You're never too young to invest in the health of your bones. That's because healthy bones at an early age help prevent bone loss in old age. Nutrition and exercise can help prevent bone loss at any age.
According to the American Academy of Orthopaedic Surgeons (AAOS), 50 percent of Americans over age 50 have weak bones, and 2 million of them suffer fractures each year.
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The National Institutes of Health's Osteoporosis and Related Bone Diseases National Resource Center explains that bone mass is the key to healthy bones. Your bone mass is the amount of bone tissue in your skeleton. Bone mass is like a bone bank. Because bone mass is living tissue, bone cells are constantly being deposited and withdrawn.
"Loss of bone mass is a disease of old people that starts in youth. That's because your peak bone mass occurs in early life. The better your bones are at ages 25 to 30, the better they will be at 65 to 70," says Donald Ford, MD, a family medicine physician at the Cleveland Clinic, Mayfield Heights, Ohio.
Bone Mass, Density and Bone Weight
"Bone weight is about 15 percent of your body weight, but determining bone weight is complicated and it does not give us useful information. It is much more important to know about bone density, which is the best way to measure bone mass and bone health," says Dr. Ford.
The National Institutes of Health (NIH) explains that the most common way to test your bone mass is with a bone imaging study called a central dual-energy X-ray absorptiometry (DXA) test.
"The DXA test is the gold standard. Guidelines say that all women should have this test after age 65. There are no guidelines for other testing, but anyone with an unexplained fracture or other evidence of weak bones may have the test ordered," says Dr. Ford.
Older women should be tested because they are at highest risk for osteoporosis due to the loss of the female hormone estrogen that occurs after menopause, says the NIH. Estrogen helps women maintain bone mass.
The DXA test measures your bone density compared to the bone density of a healthy young adult. Your score on the test is called your T-score. The normal healthy adult gets a T-Score of 0. If your T-score is more than one point (called a standard deviation) below 0, you may have weak bones, explains NIH. If your T score is between -1 and -2.5, you have low bone mass. If your score is -2.5 or lower, you have osteoporosis.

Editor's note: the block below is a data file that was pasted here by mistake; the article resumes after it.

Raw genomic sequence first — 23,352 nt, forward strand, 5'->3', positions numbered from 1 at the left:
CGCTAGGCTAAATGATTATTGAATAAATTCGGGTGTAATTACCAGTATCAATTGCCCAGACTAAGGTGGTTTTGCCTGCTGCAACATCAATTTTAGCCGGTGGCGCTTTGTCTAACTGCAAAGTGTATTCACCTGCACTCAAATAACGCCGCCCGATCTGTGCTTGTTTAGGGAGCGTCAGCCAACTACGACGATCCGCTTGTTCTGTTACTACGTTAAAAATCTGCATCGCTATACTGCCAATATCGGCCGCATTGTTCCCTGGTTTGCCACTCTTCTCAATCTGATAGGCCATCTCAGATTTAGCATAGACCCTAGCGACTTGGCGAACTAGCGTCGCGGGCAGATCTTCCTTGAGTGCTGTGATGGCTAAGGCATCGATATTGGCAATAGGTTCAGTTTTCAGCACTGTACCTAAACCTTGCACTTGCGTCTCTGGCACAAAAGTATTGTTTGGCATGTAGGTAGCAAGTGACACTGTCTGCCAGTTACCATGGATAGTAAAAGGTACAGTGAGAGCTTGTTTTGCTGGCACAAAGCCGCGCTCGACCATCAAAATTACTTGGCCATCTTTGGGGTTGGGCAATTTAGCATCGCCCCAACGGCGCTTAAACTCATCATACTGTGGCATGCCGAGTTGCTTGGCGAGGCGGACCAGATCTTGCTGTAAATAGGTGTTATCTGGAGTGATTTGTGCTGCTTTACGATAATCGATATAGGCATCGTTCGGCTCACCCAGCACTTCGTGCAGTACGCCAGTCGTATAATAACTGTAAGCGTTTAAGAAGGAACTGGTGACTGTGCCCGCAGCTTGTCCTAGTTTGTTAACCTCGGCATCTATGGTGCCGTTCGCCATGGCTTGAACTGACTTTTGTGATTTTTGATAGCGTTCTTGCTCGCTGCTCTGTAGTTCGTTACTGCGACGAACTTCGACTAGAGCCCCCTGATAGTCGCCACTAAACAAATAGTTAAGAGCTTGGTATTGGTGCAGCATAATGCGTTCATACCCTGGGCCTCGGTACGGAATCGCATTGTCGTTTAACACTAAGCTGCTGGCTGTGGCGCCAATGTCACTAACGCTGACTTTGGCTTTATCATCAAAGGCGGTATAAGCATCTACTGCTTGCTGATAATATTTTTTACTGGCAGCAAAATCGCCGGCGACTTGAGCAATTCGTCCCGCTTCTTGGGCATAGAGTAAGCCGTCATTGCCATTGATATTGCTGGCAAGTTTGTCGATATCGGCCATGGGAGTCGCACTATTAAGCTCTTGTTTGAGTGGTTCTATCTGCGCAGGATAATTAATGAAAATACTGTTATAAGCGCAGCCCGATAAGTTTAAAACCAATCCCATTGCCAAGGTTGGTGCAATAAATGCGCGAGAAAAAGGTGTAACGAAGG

Investing in Your Bone Health
AAOS says that bone health nutrition includes calcium and vitamin D. Calcium is the mineral that builds strong bones. Vitamin D is the vitamin you need to absorb calcium from your diet. Because calcium is important for many body functions, if you don't have enough, your body will take calcium out of your bone bank.
"You can usually get enough calcium from your diet, dairy foods are high in calcium and vegetables supply a considerable amount," Dr. Ford says. "The jury is out on calcium supplements for most people, but everyone agrees that the most efficient way to get calcium is through your diet. Weight-bearing exercise that exercises your hips and spine is the best for bone health, because hips and spine are at the highest risk for fractures from osteoporosis."
Here are the other bone health tips from all the experts:
- Get at least 30 minutes of weight-bearing exercise every day, like running, walking or hiking.
- Get plenty of calcium and vitamin D from dairy foods, fortified cereals, leafy green vegetables and other sources.
- Maintain a healthy weight.
- Don't smoke.
- Limit alcohol.
- Ask your doctor if you need calcium or vitamin D supplements.
AAOS says that as we get older it gets harder to replace normal bone loss. We may not be able to control some of the factors that lead to bone loss like our genes and hormones, but we can fight bone loss with exercise and nutrition at any age.
- American Academy of Orthopaedic Surgeons: “Bone Health Basics”
- NIH Osteoporosis and Related Bone Diseases National Resource Center: “Osteoporosis: Peak Bone Mass in Women”
- Donald Ford, MD, Family Medicine, Cleveland Clinic, Mayfield Heights, Ohio
- NIH Osteoporosis and Related Bone Diseases National Resource Center: “Mass Measurement: What the Numbers Mean”
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